This volume examines dynamic interactions between the calculative and speculative practices of commerce and the fruitfulness, variability, materiality, liveliness and risks of nature. It does so in diverse environments caught up in new trading relationships forged on and through frontiers for agriculture, forestry, mining and fishing. Historical resource frontiers are understood in terms of commercial knowledge systems organized as projects to transform landscapes and environments. The book asks: how were environments traded, and with what environmental and landscape consequences? How have environments been engineered, standardized and transformed within past trading systems? What have been the successes and failures of economic knowledge in dealing with resource production in complex environments? It considers cases from northern Europe, North and South America, Central Africa and New Zealand in the period between 1750 and 1990, and the contributors reflect on the effects of transnational commodity chains, competing economic knowledge systems, environmental ignorance and learning, and resource exploitation. In each case they identify tensions, blind spots, and environmental learning that plagued commercial projects on frontiers.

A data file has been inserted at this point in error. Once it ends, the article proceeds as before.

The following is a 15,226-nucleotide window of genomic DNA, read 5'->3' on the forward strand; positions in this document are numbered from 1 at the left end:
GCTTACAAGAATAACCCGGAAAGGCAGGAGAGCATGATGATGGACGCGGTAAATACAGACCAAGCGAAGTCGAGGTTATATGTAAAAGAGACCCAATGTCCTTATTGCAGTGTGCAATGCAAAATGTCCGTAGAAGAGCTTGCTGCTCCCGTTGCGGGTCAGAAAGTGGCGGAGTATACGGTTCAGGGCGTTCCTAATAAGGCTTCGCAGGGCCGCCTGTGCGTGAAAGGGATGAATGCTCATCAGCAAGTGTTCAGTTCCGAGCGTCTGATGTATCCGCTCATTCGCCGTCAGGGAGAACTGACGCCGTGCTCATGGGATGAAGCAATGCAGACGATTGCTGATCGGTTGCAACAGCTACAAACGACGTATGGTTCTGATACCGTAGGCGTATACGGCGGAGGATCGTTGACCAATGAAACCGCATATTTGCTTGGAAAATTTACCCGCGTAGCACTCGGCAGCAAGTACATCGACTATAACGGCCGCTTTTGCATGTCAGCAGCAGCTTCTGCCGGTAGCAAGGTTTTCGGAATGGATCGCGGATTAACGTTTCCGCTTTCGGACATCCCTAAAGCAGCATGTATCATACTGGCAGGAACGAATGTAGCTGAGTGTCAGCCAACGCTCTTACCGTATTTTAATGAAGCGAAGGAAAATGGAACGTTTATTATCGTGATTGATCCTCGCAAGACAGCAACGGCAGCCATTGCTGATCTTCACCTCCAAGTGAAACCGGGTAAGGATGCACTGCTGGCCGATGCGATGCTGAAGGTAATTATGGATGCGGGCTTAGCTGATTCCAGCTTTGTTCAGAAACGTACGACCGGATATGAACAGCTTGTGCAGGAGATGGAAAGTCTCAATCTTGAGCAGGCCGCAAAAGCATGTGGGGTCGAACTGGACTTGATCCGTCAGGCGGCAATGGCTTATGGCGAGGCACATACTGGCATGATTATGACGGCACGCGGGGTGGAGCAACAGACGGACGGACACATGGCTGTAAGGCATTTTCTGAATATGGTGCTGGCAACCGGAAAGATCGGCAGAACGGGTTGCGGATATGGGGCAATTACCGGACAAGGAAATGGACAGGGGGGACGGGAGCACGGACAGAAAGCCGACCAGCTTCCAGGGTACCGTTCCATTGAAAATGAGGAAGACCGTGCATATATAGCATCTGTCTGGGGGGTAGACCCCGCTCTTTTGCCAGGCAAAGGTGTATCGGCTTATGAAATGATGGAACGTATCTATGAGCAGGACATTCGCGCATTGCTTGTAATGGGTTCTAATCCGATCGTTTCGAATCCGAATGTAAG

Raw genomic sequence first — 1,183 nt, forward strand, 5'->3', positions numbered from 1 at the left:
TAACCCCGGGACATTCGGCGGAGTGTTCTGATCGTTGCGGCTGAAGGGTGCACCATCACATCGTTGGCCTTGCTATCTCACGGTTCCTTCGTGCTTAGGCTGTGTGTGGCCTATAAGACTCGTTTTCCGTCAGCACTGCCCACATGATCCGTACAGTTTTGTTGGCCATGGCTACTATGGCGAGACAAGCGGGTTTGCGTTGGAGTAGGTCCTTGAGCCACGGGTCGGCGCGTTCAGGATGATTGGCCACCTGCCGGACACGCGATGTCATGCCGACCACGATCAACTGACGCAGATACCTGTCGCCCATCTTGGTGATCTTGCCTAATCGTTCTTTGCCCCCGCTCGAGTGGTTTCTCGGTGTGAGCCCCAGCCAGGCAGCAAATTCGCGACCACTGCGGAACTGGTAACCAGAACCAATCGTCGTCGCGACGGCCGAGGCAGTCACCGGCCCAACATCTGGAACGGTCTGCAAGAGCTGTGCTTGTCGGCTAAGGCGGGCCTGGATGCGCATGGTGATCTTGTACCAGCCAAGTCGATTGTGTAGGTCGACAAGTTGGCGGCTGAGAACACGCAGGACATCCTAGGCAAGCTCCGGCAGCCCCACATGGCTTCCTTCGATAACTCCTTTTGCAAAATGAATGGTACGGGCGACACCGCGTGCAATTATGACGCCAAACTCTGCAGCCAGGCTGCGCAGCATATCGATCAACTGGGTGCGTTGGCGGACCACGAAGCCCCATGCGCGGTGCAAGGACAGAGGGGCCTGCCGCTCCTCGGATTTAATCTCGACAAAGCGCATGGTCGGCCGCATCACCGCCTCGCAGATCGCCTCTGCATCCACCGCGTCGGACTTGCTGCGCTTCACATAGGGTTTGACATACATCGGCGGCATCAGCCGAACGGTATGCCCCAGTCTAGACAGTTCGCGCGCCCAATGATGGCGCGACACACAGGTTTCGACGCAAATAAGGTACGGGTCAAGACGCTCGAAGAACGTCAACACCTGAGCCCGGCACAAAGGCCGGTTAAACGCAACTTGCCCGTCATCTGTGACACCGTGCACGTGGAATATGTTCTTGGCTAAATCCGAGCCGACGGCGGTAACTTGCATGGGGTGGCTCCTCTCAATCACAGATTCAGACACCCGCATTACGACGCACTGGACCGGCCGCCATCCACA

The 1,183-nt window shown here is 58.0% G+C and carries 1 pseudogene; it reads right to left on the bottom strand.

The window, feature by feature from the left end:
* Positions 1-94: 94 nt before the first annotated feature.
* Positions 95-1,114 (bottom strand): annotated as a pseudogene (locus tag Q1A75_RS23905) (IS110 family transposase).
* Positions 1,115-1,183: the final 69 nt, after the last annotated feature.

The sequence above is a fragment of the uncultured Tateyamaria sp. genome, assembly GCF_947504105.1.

Table of Contents
Introduction: Trading Environments 1. Commercial Knowledge and Environmental Transformation on and Through Frontiers Gordon M. Winder and Andreas Dix 2. Consumption History and Changing Environments Andreas Dix Frontier Environments 3. New Frontiers and Natural Resources in Southern South America, c. 1820-1870: Examples from Northwest European Mercantile Enterprise Stephen Bell 4. Opening Up Untouched Woodlands: Forestry Experts Reflecting on and Driving the Timber Frontier in Northern Europe, 1880-1914 Christian Lotz Valuing Environments 5. Problems with Nature in the Trading Environments of the McCormick Reaper, 1850-1902 Gordon M. Winder 6. Valuing Wetlands and Peatlands: Mires in the Natural Resource and Land Use Policies in the Nordic Countries from the Late 18th Century to the Present Day Esa Ruuskanen 7. Lands for Settlement, Forests and Scenic Reserves: Nature and Value in New Zealand, 1890s to 1920s Michael Roche 8. Reimagining the Tropical Beef Frontier and the Nation in Early Twentieth-Century Colombia Shawn Van Ausdal Competing Modernist Logics 9. Industrializing Forests and Naturalizing Industrialization: Forests, Pulp Wood and Environmental Transformations, 1860-1930 Mathias Mutz 10. Trading Degradation for Conservation: Revaluing Rural Landscapes in the American South Craig E. Colten 11. Japan, Iceland and the Destruction of the American Fishing Industry Carmel Finley Environmental Trading 12. Frontier Exchanges: Commercial Calculation and Environmental Transformation Gordon M. Winder and Andreas Dix
Gordon M. Winder is Professor of Economic Geography and an Affiliated Professor at the Rachel Carson Center for Environment and Society, LMU-Munich.
Andreas Dix is Professor for Historical Geography, Institute of Geography, Otto-Friedrich-Universität Bamberg.